May 13, 2019
Saving the oceans, one reef at a time
You have four product categories: diving, aviation, motor sport and culture. Which is the strongest?
Rolf Studer: Until recently, our Classic collection was our strongest area. However, we have found that the Asian consumer has developed a growing taste for sports watches, and diving is now our strongest category. Our Carl Brashear Chronograph Limited Edition, introduced last year, sold very well in China and on digital channels. It’s interesting how taste has really gone global.
Tell us about your focus for this year.
We are focusing on two limited-edition Aquis diving watches aimed at supporting and raising awareness for environmental causes. The Great Barrier Reef Limited Edition III is dedicated to a project that is working to restore and regrow coral on a large reef off Fitzroy Island near Cairns, Australia. We have been partnering with the Reef Restoration Foundation for nearly 10 years and have already supported a similar endeavour near Florida. The other watch, the Clean Ocean Limited Edition, supports the development of a system designed to filter plastics and microplastics from the ocean. Both come with a box made of 30 percent algae so we use less plastic to package it. We think this box itself sends an important message to the luxury consumer, because the people who can buy luxury watches are in a position where they have money to travel, and they are the ones who have the largest carbon footprint.
How do you account for the success of Oris? What have you done to attract a younger audience?
We create very functional watches that make sense for daily use, as well as complications that serve a purpose. We have always made watches for people who understand watches. In past years, these people were in rather close groups, but they now represent a massive audience on social media. What was a nerdy hobby has become a cool lifestyle. Oris has become a part of that lifestyle and it has really helped our brand. People understand the position of Oris and have always understood what Oris stands for. Part of our ability to attract a younger audience is because we have always kept our prices reasonable; we’ve never gone over the top.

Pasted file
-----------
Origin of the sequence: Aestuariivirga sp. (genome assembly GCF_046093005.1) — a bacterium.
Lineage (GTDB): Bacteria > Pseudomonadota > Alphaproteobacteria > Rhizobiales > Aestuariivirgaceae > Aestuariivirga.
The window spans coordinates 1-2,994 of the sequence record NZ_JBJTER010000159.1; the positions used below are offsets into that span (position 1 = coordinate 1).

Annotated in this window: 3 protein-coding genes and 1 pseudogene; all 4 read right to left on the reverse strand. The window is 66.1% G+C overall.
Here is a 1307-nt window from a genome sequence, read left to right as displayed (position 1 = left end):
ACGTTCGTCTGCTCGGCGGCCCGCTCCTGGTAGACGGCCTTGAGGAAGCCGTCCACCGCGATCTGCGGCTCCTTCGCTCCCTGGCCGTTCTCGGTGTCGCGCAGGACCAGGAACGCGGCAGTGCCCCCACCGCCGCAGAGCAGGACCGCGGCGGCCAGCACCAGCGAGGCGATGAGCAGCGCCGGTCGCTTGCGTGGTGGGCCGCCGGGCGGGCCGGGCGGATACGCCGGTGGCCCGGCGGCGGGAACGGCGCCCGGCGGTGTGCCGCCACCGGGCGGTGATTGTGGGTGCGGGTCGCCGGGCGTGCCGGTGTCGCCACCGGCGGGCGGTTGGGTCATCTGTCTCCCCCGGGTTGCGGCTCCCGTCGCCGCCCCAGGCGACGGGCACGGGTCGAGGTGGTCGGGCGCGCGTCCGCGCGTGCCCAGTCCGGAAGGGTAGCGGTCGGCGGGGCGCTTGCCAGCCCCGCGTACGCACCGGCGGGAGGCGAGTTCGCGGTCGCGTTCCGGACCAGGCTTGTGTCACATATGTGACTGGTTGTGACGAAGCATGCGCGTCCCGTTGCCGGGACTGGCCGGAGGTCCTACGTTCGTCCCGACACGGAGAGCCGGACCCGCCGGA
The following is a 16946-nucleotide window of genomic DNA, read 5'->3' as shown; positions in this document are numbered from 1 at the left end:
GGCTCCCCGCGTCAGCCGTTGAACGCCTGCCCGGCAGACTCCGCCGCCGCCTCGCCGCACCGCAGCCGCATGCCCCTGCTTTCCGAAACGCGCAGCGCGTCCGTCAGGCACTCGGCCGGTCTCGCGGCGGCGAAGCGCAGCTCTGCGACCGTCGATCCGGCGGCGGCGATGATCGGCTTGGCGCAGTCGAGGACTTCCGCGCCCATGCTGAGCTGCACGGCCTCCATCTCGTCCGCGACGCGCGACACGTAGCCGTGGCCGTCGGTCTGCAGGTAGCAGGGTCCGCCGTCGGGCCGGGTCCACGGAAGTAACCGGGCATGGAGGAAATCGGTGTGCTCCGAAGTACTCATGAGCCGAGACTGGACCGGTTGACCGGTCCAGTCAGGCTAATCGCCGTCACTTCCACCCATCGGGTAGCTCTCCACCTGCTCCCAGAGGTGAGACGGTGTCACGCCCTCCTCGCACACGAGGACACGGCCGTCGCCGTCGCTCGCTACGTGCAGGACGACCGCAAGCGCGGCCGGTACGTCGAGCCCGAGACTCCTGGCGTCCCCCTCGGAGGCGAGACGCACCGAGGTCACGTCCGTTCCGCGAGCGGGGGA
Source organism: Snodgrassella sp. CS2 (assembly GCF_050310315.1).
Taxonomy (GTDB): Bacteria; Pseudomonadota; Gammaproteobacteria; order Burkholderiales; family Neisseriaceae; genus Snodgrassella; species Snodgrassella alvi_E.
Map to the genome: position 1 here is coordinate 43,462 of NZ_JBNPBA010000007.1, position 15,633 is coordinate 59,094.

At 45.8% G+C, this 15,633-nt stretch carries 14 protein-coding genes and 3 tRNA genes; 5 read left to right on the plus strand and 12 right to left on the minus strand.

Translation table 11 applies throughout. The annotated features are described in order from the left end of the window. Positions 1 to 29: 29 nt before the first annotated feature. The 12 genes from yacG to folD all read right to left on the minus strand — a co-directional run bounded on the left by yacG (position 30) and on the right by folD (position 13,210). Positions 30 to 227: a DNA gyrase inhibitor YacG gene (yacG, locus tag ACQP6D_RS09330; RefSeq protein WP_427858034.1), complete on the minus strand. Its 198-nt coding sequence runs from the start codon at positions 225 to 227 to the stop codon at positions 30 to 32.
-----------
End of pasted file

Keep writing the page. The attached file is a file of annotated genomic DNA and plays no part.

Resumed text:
What is the future of luxury watches?
I think that, with things getting more digital, people are looking for authentic products they can keep, that live with them, that grow old with them, that keep their value, and that they develop an emotion attachment to. Just like well-made writing instruments, luxury watches represent an important piece of craftsmanship, a nice point of contact in an increasing digital world. Oris will never make a smartwatch.
And how do you see the future of Baselworld?
I think Baselworld very much has a place in the world of watches and jewellery in the future. It is true that things are getting more digital, but it is also true that people want to interact physically with products and with other people who share their interest. It seems that Baselworld has an interesting outlook if it can direct itself toward not just retailers and press but to other stakeholders, including consumers, collectors and watch groups. If the trade show opens up to these people and gives them reason to visit, then the future is bright.
Hall & Stand
- 1.0 | D35